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Taste the sauce and add the sugar accordingly. It is important to balance the flavour of the dish with sugar, otherwise it will feel very one dimensional and a bit flat. Very rarely will salt ever be needed in a recipe like this because the dried shrimps and the belachan paste will provide plenty of saltiness on its own. Now gently return the half-cooked eggplants to the sauce and toss to coat. This will only take your about two minutes. Now your dish is done, and you can serve with rice.



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So I cooked this for lunch yesterday and over-estimated my tolerance for spicy food. I was being greedy, seeing as which I have not had food like this in AGES, so I took a big bite out of the eggplant along with a generous smear of the chilli paste. Within seconds my eyes started to well up and my tongue caught on fire. I swallowed the mouthful then I ran for some water … but the flavour of this dish was spot on. I could not have been happier with my efforts in reproducing this local favourite for the first time on my own. In a somewhat masochistic way I continued to take spoonfuls of this potent dish until there was none left on my plate. I would have gone for seconds but by then my mouth was numb, so I saved the rest for dinner.  🙂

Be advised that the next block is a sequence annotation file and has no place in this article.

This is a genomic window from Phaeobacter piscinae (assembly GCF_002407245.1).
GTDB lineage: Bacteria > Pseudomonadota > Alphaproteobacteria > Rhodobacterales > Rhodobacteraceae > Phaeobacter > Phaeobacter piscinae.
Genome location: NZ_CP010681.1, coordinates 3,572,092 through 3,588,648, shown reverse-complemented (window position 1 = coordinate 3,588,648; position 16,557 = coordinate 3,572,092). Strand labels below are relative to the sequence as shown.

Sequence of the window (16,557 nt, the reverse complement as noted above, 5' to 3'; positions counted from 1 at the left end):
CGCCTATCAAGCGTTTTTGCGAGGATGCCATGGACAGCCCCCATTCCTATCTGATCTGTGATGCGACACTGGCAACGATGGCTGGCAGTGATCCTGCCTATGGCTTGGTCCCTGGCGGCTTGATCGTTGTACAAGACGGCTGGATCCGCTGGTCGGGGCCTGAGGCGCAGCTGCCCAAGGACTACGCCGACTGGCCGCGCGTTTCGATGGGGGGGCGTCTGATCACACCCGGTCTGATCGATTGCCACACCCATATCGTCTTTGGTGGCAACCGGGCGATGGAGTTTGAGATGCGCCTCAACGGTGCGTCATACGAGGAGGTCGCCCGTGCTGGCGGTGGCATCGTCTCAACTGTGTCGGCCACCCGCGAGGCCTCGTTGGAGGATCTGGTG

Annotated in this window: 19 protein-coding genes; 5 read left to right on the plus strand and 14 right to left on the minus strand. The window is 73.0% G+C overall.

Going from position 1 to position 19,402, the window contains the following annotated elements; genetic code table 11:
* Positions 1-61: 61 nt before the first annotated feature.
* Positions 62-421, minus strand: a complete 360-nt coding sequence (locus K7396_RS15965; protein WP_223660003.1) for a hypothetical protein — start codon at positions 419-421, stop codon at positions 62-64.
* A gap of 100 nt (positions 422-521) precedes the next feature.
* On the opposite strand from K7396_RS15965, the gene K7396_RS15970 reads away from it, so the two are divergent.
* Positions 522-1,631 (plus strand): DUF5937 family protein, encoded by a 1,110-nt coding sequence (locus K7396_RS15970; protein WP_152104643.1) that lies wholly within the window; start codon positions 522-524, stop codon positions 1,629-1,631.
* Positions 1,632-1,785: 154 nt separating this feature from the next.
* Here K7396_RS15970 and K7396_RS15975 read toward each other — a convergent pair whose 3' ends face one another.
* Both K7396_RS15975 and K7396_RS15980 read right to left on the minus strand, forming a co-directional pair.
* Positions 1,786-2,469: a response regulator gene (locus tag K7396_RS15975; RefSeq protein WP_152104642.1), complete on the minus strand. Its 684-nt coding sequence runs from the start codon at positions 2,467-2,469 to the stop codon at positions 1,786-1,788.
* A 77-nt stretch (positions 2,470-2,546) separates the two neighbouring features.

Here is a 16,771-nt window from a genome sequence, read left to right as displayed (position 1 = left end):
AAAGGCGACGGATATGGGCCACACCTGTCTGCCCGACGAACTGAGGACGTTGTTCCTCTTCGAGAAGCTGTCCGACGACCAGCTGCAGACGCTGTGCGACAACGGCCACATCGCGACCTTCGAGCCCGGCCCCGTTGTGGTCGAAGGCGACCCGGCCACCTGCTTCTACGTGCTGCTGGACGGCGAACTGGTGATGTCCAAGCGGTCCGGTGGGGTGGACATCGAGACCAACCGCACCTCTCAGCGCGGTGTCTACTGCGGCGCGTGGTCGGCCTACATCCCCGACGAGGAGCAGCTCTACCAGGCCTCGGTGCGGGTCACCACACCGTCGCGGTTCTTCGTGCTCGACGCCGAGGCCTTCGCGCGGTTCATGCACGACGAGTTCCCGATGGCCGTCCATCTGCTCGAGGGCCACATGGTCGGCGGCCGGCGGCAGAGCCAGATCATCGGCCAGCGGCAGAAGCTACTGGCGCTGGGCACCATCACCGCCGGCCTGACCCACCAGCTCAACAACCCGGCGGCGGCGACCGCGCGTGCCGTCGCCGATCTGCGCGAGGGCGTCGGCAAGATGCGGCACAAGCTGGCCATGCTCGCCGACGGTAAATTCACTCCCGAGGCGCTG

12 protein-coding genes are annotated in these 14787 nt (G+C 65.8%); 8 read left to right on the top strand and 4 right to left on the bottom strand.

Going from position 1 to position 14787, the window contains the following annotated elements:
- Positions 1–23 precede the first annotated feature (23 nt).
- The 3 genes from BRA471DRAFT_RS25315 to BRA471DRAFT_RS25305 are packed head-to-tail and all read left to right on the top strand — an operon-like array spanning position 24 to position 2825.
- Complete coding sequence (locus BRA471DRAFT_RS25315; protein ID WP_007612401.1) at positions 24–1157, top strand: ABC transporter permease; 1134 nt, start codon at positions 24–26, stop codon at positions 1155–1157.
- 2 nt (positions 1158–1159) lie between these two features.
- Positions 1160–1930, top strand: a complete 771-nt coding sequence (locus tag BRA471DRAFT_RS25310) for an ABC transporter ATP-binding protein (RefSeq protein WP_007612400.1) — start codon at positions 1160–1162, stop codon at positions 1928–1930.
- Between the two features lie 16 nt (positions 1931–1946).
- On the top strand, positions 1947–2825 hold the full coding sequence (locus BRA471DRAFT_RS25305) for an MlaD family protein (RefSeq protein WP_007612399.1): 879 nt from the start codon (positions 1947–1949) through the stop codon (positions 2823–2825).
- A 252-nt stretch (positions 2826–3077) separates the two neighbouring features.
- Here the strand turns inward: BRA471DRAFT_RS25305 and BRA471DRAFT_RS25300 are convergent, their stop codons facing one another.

The flavour however, did not impress the boyfriend in any way or form. I offered him a taste of the chilli paste to which he promptly spat out.  *rolls eyes*

He felt it the most vile tasting/ smelling dish he’s every had the misfortune to sample. He ran to the kitchen sink to rinse out his mouth. Ahhh … the antics of white people. In his defense tho, if you haven’t grown up eating fermented shrimp paste as part of your daily food intake, then chances are you will react in exactly the same way he did. The funny thing is he doesn’t complain when I cook laksa. The fact that belachan is added to my laksa stock produces no reaction from him. Weird.



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Anyway, do try this dish if you’re game enough or if you are familiar with southeast Asian cooking (and love it). To all my Malaysian readers and followers … you know you want this for dinner tonight, so knock yourselves out. Eating this with fried fish on the side … omg! Best combo everrrrrrr! It’s the kind of meal that would have you throwing away the cutlery as you dive in to eat local-style …. with your fingers. Jemput jamu selera, y’all!



~ Enjoy! ~